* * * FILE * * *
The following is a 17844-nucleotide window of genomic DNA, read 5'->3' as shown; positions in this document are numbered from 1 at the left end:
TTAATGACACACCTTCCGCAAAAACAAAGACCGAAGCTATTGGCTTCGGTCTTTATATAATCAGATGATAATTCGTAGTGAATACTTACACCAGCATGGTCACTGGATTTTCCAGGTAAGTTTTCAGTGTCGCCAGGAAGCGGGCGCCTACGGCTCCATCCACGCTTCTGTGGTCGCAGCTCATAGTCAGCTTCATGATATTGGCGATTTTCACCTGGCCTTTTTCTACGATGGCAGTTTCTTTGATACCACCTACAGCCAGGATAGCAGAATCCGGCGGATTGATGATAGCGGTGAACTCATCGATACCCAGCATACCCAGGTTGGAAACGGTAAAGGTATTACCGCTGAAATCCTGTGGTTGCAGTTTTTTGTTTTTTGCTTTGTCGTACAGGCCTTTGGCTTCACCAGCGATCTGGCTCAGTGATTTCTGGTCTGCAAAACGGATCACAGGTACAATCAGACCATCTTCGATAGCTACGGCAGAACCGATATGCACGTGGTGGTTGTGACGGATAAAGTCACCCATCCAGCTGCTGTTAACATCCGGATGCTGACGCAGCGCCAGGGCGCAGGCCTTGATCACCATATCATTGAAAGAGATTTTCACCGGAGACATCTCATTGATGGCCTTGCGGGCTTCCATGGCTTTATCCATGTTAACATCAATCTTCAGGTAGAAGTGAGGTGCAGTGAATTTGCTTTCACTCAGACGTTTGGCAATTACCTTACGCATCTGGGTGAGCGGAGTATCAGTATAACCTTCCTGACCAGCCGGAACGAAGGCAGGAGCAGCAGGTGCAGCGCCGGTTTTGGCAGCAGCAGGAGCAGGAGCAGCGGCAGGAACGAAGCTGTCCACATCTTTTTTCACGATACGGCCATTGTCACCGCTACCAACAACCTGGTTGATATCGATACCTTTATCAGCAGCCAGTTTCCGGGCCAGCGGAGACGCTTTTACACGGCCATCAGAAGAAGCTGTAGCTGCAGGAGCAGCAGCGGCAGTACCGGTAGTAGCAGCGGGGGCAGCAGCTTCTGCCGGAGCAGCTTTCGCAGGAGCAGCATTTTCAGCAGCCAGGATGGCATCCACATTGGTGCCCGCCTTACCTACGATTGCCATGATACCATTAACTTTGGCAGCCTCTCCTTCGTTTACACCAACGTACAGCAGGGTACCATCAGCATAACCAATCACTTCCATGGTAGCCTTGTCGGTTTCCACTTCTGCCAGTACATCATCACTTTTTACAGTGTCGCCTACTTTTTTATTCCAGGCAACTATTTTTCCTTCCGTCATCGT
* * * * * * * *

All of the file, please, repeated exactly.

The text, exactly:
The following is a 17844-nucleotide window of genomic DNA, read 5'->3' as shown; positions in this document are numbered from 1 at the left end:
TTAATGACACACCTTCCGCAAAAACAAAGACCGAAGCTATTGGCTTCGGTCTTTATATAATCAGATGATAATTCGTAGTGAATACTTACACCAGCATGGTCACTGGATTTTCCAGGTAAGTTTTCAGTGTCGCCAGGAAGCGGGCGCCTACGGCTCCATCCACGCTTCTGTGGTCGCAGCTCATAGTCAGCTTCATGATATTGGCGATTTTCACCTGGCCTTTTTCTACGATGGCAGTTTCTTTGATACCACCTACAGCCAGGATAGCAGAATCCGGCGGATTGATGATAGCGGTGAACTCATCGATACCCAGCATACCCAGGTTGGAAACGGTAAAGGTATTACCGCTGAAATCCTGTGGTTGCAGTTTTTTGTTTTTTGCTTTGTCGTACAGGCCTTTGGCTTCACCAGCGATCTGGCTCAGTGATTTCTGGTCTGCAAAACGGATCACAGGTACAATCAGACCATCTTCGATAGCTACGGCAGAACCGATATGCACGTGGTGGTTGTGACGGATAAAGTCACCCATCCAGCTGCTGTTAACATCCGGATGCTGACGCAGCGCCAGGGCGCAGGCCTTGATCACCATATCATTGAAAGAGATTTTCACCGGAGACATCTCATTGATGGCCTTGCGGGCTTCCATGGCTTTATCCATGTTAACATCAATCTTCAGGTAGAAGTGAGGTGCAGTGAATTTGCTTTCACTCAGACGTTTGGCAATTACCTTACGCATCTGGGTGAGCGGAGTATCAGTATAACCTTCCTGACCAGCCGGAACGAAGGCAGGAGCAGCAGGTGCAGCGCCGGTTTTGGCAGCAGCAGGAGCAGGAGCAGCGGCAGGAACGAAGCTGTCCACATCTTTTTTCACGATACGGCCATTGTCACCGCTACCAACAACCTGGTTGATATCGATACCTTTATCAGCAGCCAGTTTCCGGGCCAGCGGAGACGCTTTTACACGGCCATCAGAAGAAGCTGTAGCTGCAGGAGCAGCAGCGGCAGTACCGGTAGTAGCAGCGGGGGCAGCAGCTTCTGCCGGAGCAGCTTTCGCAGGAGCAGCATTTTCAGCAGCCAGGATGGCATCCACATTGGTGCCCGCCTTACCTACGATTGCCATGATACCATTAACTTTGGCAGCCTCTCCTTCGTTTACACCAACGTACAGCAGGGTACCATCAGCATAACCAATCACTTCCATGGTAGCCTTGTCGGTTTCCACTTCTGCCAGTACATCATCACTTTTTACAGTGTCGCCTACTTTTTTATTCCAGGCAACTATTTTTCCTTCCGTCATCGT